In 2018, the company expanded its San Francisco operation with new equipment and staff and opened new offices in Brooklyn, New York; Austin, Texas; Las Vegas, Nevada; Chicago, Illinois; Reno, Nevada; Portland, Oregon; and Kansas City, Kansas. They also expanded operations in Southern California, opening an official HUSHla office and forged an alliance with Georgia entertainment production ninjas Island Sound to deliver silent disco production to the Southeastern US. In the fall of 2018, HUSHconcerts produced its first activation at the glorious KAABOO Del Mar festival with thousands of headphones over two huge nights.

Alright, so let’s dig a little deeper into the story – has it been an easy path overall and if not, what were the challenges you’ve had to overcome?
Starting in 2006, Sunset found itself in the midst of one of the greatest challenges to face the future of urban entertainment, the rise of “NIMBYism.” As defined by Wikipedia, NIMBY stands for “Not in My Back Yard” and refers to a trend among urban dwellers who may support something but don’t want it close to their home. In the case of San Francisco specifically, this trend has most commonly manifested itself in property owners opposing music clubs, music festivals, outdoor concerts and generally connoting “music” with “noise” and “noise with “nuisance.” This trend came into clear focus in 2008 when a small group of powerful neighbors set out to cancel or curtail the (then 10-year-old, incident-free, and generally beloved) North Beach Jazz Fest (NBJF).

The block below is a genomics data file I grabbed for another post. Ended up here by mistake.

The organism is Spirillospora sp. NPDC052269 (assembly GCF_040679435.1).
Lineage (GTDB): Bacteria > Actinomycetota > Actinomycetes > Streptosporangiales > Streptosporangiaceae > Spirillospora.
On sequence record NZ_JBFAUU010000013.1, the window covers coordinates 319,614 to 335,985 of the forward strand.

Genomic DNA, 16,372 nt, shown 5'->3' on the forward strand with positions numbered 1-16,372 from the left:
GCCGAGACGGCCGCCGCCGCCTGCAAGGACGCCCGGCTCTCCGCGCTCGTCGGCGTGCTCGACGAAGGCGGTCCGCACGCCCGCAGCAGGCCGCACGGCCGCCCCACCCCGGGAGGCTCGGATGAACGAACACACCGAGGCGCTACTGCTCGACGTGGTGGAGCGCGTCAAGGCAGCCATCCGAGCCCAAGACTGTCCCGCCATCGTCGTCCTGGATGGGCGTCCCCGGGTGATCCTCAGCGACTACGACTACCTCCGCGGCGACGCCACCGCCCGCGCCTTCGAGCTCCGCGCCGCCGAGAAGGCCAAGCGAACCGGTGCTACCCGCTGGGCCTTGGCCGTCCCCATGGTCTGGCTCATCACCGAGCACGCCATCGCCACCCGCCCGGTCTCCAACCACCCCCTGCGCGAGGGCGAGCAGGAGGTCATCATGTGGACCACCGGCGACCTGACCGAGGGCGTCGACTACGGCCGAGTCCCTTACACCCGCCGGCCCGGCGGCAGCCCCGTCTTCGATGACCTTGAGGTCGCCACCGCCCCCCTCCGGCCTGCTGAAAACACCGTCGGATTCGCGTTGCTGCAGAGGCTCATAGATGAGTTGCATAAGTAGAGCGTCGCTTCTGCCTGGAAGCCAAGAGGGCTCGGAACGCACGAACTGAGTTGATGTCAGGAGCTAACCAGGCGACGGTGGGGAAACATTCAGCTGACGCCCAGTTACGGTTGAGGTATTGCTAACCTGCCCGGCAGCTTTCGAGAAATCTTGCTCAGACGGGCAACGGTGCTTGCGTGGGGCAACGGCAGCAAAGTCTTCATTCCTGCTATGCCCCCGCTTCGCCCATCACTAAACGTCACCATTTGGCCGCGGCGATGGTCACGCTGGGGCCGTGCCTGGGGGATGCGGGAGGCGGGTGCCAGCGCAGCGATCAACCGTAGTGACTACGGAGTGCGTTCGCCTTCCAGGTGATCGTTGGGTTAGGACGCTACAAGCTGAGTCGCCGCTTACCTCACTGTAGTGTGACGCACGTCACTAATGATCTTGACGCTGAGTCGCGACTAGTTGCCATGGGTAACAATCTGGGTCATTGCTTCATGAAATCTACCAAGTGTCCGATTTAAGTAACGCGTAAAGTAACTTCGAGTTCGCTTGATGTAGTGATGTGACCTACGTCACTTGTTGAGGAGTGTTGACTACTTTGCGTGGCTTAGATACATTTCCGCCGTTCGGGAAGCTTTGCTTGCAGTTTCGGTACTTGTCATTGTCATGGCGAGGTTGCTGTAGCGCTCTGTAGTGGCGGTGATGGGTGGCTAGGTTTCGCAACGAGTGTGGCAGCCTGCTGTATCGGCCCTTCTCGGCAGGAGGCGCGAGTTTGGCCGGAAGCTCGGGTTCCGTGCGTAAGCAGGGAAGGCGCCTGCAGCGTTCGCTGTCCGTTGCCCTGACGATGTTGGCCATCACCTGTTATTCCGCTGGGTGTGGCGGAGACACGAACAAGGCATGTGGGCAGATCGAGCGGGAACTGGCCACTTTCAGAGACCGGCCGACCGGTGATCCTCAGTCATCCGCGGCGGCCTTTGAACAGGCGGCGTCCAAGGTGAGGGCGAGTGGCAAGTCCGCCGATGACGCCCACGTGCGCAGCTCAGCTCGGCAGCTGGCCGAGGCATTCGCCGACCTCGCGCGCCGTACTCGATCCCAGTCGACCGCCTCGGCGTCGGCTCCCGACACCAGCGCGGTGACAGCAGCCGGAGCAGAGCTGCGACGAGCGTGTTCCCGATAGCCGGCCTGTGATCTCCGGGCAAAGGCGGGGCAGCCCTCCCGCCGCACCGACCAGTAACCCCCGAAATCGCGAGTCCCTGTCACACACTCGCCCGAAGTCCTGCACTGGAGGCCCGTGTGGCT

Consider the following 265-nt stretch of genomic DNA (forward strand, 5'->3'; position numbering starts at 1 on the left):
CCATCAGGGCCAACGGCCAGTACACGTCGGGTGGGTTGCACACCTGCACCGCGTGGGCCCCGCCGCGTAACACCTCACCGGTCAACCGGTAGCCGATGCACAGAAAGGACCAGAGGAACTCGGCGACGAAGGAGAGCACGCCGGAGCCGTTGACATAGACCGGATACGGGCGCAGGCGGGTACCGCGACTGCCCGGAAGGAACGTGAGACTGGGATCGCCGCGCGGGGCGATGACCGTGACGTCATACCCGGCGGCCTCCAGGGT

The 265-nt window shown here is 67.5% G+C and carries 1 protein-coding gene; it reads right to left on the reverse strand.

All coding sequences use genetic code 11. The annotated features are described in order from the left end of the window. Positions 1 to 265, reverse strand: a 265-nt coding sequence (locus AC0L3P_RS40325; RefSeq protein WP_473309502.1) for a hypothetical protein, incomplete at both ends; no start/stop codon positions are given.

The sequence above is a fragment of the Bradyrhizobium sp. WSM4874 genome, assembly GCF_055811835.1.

Secretly allied with sympathetic forces in the city bureaucracy, North Beach Jazz Fest’s opponents used the clever tactic of trying to disrupt the event’s financial lifeblood, namely, its bar sales. Stating (incorrectly) that the festival was allowing unchecked beverage consumption in a public park, the opposition brought into focus many of the inconsistencies in city code that were already allowing many a great local artistic institution to flee or fold.

The battle raged for more than four years in the halls of various committee hearings, neighborhood meetings, newspaper clippings, and in the streets and parks of North Beach. In time, however, the forces of attrition (and sadly not the truth) became the demise of NBJF. With every concession given to the special interests, North Beach Jazz became more expensive to produce, and with no additional revenue sources from a FREE festival, Sunset Promotions decided to put the event on hiatus after 2011.

North Beach Jazz would be just the first in a sad parade of beloved Bay Area institutions that would fold due to the rise of NIMBYism, including festivals like SF Blues Fest, LoveFest/LOVEolution and Power to the Peaceful.